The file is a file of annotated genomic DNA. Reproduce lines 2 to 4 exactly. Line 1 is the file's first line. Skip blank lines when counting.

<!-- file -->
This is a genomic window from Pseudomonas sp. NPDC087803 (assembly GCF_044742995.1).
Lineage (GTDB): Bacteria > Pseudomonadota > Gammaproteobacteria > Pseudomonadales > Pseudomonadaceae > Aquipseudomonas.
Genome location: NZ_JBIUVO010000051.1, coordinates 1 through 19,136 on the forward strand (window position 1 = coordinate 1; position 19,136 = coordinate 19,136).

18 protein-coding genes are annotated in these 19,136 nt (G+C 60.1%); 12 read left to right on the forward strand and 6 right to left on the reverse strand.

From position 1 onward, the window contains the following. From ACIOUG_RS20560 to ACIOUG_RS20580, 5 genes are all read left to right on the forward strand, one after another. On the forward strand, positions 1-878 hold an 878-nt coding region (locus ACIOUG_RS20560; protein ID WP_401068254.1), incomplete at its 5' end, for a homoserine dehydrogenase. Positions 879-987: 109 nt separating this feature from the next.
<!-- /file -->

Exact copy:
Lineage (GTDB): Bacteria > Pseudomonadota > Gammaproteobacteria > Pseudomonadales > Pseudomonadaceae > Aquipseudomonas.
Genome location: NZ_JBIUVO010000051.1, coordinates 1 through 19,136 on the forward strand (window position 1 = coordinate 1; position 19,136 = coordinate 19,136).

18 protein-coding genes are annotated in these 19,136 nt (G+C 60.1%); 12 read left to right on the forward strand and 6 right to left on the reverse strand.